THE DIGITAL PHYSICAL
Illusory Material bridges the digital and analogue world of design. Team member Jiani Zeng explains exactly what a 3D lenticular printing framework is, and why such a technique is an open door for designers.
With emerging technologies such as AR/VR, 3D animation, and high-fidelity renderings, people are getting more used to responsive virtual objects and spaces. The way we define materiality is constantly changing and adapting to these technologies. “Digital materiality” has become familiar to designers and architects as a common design medium in everyday projects: it is free of physical limitations, manufacturing restrictions, forms and expressions. Designers can easily invent material properties that never existed before. However, adapting to a new physical material takes much longer and is highly limited by current manufacturability.
The speed of material evolving very much determines the split of the digital and analogue world of design. But what happens when designing physical materials is as easy as designing digital materials?
Illusory Material is a design philosophy and computational workflow that brings the freedom of creating digital materials into the physical world. Honghao Deng and myself, together with our advisors prof. Axel Kilian and prof. Stefanie Muller at MIT, invented a 3D lenticular printing framework that enables designers to create dynamic colour and texture in a controlled way, expanding material presence to material experience in everyday products.
Imagine creating objects with seemingly ‘impossible’ materials that could previously only exist in the digital world, a future where designers can manipulate the colour, texture, and refractivity of materials across time and different viewing angles; imagine that the future of colour creation is not based on layers of chemical paints, but a combination of 3D printed optical lenses and simple colour blocks; imagine a physical material that can inherently display dynamically, an invisible object that is informative, a hard object that feels soft... what would that future look like?
With Illusory Material, we propose to get away from surface limitations in object and industrial design by adding another dimension to the material interface. The technique used relies on several different functioning layers of material, with information embedded into each 3D pixel to create interactive objects. The designs consist of two basic layers: the top layer with lenticular lenses, and the colours or pattern embedded into a base layer. The technique can be used to create a variety of 3D lenticular designs, such as shifting patterns, interactive written content, and even touch-sensitive visual effects.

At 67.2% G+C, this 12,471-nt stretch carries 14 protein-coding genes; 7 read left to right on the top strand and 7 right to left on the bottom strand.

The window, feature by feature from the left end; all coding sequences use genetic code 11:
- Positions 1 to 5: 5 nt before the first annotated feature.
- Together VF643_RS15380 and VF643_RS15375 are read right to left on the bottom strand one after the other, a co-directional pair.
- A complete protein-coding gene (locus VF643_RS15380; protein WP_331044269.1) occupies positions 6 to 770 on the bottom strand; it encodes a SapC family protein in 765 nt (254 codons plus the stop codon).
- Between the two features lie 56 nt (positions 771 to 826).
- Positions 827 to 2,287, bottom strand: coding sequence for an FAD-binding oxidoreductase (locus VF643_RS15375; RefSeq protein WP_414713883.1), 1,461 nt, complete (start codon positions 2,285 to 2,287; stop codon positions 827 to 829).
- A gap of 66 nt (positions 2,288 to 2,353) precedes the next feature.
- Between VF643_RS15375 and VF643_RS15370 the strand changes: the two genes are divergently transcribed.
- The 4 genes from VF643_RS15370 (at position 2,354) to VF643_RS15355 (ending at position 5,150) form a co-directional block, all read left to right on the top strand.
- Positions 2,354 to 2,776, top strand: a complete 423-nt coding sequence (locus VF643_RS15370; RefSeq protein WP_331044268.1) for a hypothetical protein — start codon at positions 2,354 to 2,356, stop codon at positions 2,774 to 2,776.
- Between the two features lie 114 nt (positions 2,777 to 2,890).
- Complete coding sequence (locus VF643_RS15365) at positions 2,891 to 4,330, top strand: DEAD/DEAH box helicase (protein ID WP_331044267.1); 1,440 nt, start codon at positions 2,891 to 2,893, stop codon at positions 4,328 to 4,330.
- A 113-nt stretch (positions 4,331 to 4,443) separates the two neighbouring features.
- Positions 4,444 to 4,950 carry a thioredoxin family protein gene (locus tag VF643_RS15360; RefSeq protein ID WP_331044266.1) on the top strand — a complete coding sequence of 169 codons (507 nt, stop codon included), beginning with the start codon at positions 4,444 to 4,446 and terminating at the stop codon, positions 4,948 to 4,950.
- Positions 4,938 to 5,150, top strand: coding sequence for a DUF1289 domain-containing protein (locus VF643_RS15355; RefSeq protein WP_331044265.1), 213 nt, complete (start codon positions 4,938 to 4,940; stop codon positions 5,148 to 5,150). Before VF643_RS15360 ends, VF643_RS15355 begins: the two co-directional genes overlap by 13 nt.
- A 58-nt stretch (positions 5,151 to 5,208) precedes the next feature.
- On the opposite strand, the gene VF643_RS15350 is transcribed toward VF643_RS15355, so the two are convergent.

Illusory Material is our vision for the future of product design: playful, dynamic and highly customizable. The scope of this material is huge.
The studio has created a series of products that exemplify the possibilities of Illusory Material including Nseen, Loopop and Unream.
Nseen, a truly minimalist perfume bottle, appears entirely transparent until viewed from a particular angle. Only then can the essential information about the contents be read. This allows the freedom to design as if with pure glass.
Loopop is a prototype for lollipop moulds that suggest bringing more digital design to the physical world. The Loopop provides textural experiences and colour that can only be created with a digital skin. A small recreation in a lollipop, over 100 years since the sweets were invented, may lead to a big step in a playful childhood. Imagine the possibilities for play in the food industry with surfaces that can shift.
Unream is a lamp that demonstrates the possibilities for furniture and interior designers using Illusory Material. It is a daytime artefact and a night lamp covered by lenticular lenses, the object shows dynamic colours in different viewing angles. When walking past the object, it looks like a digital screen with ambient animation. With this design, the designers reimagined the relationship between human, space, and objects.
When thinking in a larger scale, even in our modern built-environment, interior expression is discretized into different elements to fit the function of the room. We use a single surface material, for example porcelain tiles, to keep the wetness in the bathroom. However, in nature, it is not static or binary. Nature is rich and dynamic. There is depth under the surface and richness in the material. In the future, Illusory Material and multi-material printing may breach the line between nature and artificial materials.
It's time for a change. Not a change from physical to digital – designers don't have to move the products or thinking from space to screen, or from 3D to 2D. Let's take what we can learn from digital design and apply it to product or industrial design. With Illusory Material, the designers appear to ignore the boundaries, to go past the limitations of traditional methodologies and manufacturing techniques. Not to push, chip away, break through, or climb over, but to fly over. Let's reframe how traditional designers think about new techniques – instead of saying a digital or computational tool is an ‘alternative’, let's say it's an open door.
by Jiani Zeng